Frozen Through the Eyes of a Child - Triumph Over Abuse
FROZEN: Through the Eyes of a Child, Triumph Over Abuse is written to enlighten the reader regarding what daily emotional and physical trauma happens to abused children. How can a child survive when her shattered family fails to protect her? How can an abused child believe she is loved? How does the child deal with multiple losses, the betrayals, the lies, the blame that she must endure from the abusers? What words can express the child's conflict when the man who sexually abuses her is her daddy who she is supposed to love?
What has happened to that child of abuse, is a deep-rooted feeling of "not being good enough." It's a tremendous insecurity which prevails throughout the child's life. Other symptoms manifest such as a fear of closeness. Abused children often grow up choosing emotionally unavailable partners, repeating the cycle of abuse that is familiar to them. Yet, again it confirms that "Families don't work."
Imagine a father on top of his seven or eight year-old daughter (or son) slowly attempting to penetrate his child. It's a horrific image, right? That's exactly what too many children endure and have to learn to cope with from their fathers, step-fathers, uncles, brothers, cousins, babysitters, and even mothers. Most of the time, sexual abuse is committed by someone who the child trusts. Children are forced to develop coping strategies to survive the trauma and violation that often haunts them for years, affecting every aspect of their lives.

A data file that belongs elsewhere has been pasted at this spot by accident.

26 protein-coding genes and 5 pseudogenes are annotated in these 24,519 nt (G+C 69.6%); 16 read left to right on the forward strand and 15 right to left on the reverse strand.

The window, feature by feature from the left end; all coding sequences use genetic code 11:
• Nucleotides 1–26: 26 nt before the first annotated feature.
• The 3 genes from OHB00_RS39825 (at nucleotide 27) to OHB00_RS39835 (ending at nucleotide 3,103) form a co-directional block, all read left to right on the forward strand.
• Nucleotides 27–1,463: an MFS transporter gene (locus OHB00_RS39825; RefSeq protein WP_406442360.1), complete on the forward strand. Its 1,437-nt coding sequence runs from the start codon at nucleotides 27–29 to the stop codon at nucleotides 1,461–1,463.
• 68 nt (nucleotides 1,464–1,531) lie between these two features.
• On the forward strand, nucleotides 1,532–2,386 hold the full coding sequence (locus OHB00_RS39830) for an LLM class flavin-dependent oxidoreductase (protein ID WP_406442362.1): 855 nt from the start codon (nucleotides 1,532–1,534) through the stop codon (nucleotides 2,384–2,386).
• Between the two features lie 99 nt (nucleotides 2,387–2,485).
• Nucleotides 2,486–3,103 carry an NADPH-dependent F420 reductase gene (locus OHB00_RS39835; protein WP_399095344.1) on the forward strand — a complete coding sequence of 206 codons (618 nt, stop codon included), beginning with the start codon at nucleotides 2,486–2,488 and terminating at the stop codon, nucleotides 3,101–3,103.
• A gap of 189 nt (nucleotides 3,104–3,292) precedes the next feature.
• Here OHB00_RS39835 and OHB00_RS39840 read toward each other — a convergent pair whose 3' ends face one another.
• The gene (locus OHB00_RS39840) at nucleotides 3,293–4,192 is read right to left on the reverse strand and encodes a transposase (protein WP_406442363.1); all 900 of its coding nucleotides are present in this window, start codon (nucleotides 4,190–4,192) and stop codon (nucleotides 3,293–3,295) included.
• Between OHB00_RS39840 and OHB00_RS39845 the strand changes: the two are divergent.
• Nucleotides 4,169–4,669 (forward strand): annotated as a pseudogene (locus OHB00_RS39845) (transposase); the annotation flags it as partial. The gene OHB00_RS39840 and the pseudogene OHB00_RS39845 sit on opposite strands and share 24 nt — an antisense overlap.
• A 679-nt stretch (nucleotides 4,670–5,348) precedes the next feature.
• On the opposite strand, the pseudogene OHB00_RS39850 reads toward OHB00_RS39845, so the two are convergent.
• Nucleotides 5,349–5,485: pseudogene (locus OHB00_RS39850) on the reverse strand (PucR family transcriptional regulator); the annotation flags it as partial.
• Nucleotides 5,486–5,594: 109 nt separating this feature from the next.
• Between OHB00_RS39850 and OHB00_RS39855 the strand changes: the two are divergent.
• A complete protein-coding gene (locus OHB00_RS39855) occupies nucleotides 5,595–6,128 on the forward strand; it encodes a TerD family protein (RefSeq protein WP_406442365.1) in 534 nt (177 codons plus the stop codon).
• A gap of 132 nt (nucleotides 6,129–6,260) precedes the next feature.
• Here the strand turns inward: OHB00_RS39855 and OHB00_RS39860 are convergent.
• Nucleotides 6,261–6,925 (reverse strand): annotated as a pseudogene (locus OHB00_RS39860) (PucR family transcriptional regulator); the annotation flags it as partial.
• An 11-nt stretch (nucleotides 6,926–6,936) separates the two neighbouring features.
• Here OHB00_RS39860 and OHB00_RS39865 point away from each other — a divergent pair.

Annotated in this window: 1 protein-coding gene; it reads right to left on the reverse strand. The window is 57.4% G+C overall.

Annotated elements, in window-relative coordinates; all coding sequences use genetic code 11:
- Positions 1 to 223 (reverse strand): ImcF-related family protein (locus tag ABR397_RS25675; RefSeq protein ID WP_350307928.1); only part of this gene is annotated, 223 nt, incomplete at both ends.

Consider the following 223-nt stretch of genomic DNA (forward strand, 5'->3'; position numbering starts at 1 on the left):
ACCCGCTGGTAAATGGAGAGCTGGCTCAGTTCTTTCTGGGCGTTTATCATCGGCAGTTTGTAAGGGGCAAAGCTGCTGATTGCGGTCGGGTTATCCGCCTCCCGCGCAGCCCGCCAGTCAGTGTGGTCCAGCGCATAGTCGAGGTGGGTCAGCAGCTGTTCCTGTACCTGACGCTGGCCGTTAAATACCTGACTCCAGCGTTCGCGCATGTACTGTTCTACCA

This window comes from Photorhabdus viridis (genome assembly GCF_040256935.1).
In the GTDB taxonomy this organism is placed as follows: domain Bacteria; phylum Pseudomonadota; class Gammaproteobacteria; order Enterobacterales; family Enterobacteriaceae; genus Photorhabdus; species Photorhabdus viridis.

It's very common for survivors to have dissociative amnesia. The brain attempts to bury the traumatic event, preventing the memory out until the person is able to handle the reality of what happened to him or her. Now, however, the Child's Victims Act in New York, allows for child victims of sexual abuse to provide an outlet and legal means for the survivors when they do speak out. Other state laws just say, "Sorry we can't help you. There's a statute of limitations; too much time has gone by. It's too late for you!" Tragically, it seems that, all too often, the laws protect the perpetrators and not the victims. Hopefully, all the US states will adopt NY's Child's Victims Act.
In reality, we are only victims if we choose to perceive ourselves as victims! We must not be defined based upon our circumstances or by our family of origin! Only we have the power. We must use our power to define ourselves!